Romney's Achievement

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Yes, he's a native son, for whatever that's worth. But winning Michigan after two consecutive tough defeats, in the teeth of a press corps that adores John McCain and despises him, and in a state that gave McCain an easy win over George W. Bush in 2000, suggests an impressive resilience - both in the man and in his campaign - that will serve him well in what looks like a long hard slog to the convention.

After each GOP primary so far, the winner has faced an immediate test. For Huckabee after Iowa, it was whether his appeal could translate beyond his evangelical base. Two primaries later, the answer seems to be no. For McCain after New Hampshire, it was whether he could use his momentum and what looked liked a favorable schedule to break through his 30-percent ceiling and become the front-runner. After tonight's result, the answer likewise looks like no. Now it's Romney's turn to be tested: Can his Mormon, flip-flopping, starched-shirt northeastern self do well in Dixie? If it can - if he can compete strongly in South Carolina and Florida, and maybe win one of the two - then he'll be off to the races. But the way this campaign has gone so far, I wouldn't bet on it.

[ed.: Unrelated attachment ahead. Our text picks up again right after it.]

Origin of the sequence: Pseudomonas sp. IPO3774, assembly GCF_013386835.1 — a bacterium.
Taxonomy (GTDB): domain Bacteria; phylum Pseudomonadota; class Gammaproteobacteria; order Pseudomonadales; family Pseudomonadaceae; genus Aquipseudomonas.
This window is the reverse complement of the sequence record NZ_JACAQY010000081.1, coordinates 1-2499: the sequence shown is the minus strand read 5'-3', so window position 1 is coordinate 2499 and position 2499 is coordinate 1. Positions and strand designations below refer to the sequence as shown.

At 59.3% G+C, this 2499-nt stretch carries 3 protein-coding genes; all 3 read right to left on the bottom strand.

Photo by Flickr user Tim Somero used under a Creative Commons license.

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Ross Douthat is a former writer and editor at The Atlantic.

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